AUSTIN, Texas – Did you know that the oldest known house in North America is located in Central Texas?
It’s located in the valley at Gault, roughly 40 miles north of Austin, and is estimated to be around 14,000 years old, or perhaps even older, according to Clark Wernecke, the executive director of the Gault School of Archaeological Research.
Wernecke told KSAT that the structure was probably wood at the time it was build and that trees were likely used for the corners.
It’s suspected that the builder gathered baskets of gravel from a nearby creek and then poured them inside the structure to raise the floor off the clay which the area is mostly comprised of.
“They were addressing the same concern we do when we put down a groundsheet before erecting a tent,” said Wernecke. “The floor is roughly 7′ X 9′ and 4 inches thick with artifacts in and around it that indicate it had a front and back and is, therefore, a structure.”
Several structures in Colorado date back to an estimated 11-12,000 years ago and at a site near Puerto Montt, Chile there are several structures that Wernecke said are thought to be about 14,800 years old.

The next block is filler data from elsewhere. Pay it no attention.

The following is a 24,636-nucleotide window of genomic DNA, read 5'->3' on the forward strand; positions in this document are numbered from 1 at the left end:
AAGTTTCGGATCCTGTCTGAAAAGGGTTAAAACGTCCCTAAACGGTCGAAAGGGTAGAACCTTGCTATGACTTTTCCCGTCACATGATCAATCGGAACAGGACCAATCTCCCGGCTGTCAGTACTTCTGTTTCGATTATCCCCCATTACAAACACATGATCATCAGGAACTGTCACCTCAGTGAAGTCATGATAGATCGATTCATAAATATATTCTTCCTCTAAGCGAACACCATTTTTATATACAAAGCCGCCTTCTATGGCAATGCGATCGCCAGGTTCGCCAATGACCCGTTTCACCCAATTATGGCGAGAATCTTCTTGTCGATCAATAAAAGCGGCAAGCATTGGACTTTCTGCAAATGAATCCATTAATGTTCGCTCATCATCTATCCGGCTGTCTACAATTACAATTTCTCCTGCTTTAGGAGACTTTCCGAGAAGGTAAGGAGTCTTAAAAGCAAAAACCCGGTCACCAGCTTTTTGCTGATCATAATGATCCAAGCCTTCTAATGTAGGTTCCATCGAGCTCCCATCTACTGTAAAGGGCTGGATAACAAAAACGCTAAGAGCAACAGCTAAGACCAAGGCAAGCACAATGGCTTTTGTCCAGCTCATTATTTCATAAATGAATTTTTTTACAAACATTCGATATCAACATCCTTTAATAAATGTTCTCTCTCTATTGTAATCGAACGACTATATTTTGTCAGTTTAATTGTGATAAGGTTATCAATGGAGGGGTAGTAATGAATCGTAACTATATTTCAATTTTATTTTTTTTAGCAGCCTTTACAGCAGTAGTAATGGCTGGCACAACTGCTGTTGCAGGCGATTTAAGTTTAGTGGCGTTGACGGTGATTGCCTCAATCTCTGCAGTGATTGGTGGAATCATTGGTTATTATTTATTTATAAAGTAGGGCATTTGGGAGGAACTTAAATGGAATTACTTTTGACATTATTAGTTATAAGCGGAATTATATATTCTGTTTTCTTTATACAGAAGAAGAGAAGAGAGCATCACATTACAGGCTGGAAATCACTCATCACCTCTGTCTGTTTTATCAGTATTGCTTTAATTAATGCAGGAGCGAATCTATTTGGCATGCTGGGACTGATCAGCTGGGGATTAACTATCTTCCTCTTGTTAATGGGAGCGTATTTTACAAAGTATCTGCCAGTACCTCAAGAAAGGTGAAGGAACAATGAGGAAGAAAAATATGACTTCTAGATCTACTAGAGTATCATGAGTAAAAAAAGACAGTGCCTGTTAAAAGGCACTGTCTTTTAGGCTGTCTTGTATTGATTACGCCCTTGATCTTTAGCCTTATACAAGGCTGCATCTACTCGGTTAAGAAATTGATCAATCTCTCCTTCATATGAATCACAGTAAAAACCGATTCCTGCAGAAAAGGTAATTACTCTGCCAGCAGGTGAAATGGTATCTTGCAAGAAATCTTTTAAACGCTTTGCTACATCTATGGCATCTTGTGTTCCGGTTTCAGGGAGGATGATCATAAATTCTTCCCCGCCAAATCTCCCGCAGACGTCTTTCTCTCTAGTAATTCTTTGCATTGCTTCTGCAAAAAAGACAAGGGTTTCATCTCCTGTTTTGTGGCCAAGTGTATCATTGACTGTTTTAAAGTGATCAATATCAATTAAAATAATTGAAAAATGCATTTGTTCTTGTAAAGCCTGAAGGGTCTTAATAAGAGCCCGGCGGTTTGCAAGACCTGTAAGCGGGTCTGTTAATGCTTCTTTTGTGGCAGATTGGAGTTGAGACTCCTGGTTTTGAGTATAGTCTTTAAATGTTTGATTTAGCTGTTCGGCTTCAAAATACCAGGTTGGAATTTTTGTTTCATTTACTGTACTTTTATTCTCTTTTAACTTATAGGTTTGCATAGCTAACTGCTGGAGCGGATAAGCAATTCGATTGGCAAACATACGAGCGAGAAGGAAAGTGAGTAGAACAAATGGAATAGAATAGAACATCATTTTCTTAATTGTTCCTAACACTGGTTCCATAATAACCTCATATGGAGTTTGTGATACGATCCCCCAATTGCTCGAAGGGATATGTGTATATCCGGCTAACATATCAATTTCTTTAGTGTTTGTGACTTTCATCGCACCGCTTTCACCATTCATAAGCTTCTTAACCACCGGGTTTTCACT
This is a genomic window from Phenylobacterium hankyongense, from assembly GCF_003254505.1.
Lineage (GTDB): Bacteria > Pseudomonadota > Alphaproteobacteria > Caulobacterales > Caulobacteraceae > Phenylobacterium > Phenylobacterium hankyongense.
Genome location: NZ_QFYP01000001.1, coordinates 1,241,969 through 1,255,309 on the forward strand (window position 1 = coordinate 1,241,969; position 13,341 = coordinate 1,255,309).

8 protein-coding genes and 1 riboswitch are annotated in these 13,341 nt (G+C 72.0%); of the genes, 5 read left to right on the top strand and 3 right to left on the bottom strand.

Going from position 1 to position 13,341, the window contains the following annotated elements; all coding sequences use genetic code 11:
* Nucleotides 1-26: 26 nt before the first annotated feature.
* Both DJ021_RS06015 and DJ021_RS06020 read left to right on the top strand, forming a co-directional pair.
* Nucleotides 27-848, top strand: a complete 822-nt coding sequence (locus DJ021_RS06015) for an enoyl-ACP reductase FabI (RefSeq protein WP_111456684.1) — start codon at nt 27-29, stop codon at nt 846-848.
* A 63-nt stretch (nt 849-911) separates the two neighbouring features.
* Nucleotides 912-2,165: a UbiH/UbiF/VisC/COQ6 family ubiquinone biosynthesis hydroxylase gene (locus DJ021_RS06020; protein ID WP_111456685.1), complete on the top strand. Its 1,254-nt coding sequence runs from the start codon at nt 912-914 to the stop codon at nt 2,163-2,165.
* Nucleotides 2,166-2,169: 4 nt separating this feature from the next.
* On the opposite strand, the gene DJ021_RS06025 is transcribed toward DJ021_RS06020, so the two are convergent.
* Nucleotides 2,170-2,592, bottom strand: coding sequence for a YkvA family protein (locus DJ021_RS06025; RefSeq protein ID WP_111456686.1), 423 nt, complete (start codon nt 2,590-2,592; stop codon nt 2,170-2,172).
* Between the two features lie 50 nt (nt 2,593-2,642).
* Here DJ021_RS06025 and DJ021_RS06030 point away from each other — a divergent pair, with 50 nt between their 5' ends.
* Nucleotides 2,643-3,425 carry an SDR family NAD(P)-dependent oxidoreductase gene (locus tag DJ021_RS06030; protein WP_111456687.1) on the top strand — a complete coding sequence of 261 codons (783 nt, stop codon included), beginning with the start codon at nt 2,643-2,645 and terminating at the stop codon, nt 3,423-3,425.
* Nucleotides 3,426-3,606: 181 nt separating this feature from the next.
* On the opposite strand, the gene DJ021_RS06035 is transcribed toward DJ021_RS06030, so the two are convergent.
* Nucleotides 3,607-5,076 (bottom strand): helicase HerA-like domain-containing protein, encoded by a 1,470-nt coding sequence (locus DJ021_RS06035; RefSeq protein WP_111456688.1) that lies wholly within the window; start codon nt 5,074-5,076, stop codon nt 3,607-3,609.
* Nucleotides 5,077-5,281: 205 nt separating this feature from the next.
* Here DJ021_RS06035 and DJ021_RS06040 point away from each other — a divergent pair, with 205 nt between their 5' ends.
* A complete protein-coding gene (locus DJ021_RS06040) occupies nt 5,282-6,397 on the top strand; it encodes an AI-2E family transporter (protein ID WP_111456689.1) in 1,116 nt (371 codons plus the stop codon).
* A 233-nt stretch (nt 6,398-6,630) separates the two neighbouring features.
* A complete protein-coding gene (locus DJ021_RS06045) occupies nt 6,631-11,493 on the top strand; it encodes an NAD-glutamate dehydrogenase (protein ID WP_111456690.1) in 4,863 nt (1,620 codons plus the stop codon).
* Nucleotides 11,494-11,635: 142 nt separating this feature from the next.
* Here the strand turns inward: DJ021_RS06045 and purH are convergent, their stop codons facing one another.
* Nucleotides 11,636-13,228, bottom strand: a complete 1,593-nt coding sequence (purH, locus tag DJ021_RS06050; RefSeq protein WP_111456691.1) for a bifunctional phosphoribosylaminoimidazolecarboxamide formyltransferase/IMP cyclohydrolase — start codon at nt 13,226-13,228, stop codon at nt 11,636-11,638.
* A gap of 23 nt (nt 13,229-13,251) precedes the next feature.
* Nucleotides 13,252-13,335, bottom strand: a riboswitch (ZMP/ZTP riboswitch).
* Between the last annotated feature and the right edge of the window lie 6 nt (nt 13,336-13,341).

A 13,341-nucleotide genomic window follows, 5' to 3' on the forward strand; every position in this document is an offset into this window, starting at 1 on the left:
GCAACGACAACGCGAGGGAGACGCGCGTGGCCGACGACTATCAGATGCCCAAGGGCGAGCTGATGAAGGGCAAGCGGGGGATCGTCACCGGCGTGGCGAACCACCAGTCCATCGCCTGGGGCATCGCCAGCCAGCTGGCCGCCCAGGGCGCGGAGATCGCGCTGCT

“This is not something you construct if you are just here overnight, a tent or lean-to would do for that. This is yet another indication that the earliest peoples in the Americas were not the highly-migratory big game hunters we were taught about in elementary school but broad-spectrum hunters and gatherers,” Wernecke said. “They ate what was available and, when they found a great spot to live, they stayed a while.”
The Gault site is located on private property and access to the public is prohibited without permission. Tours can be arranged through the Williamson County Museum and Bell County Museum.
Virtual tours of the site can be taken here.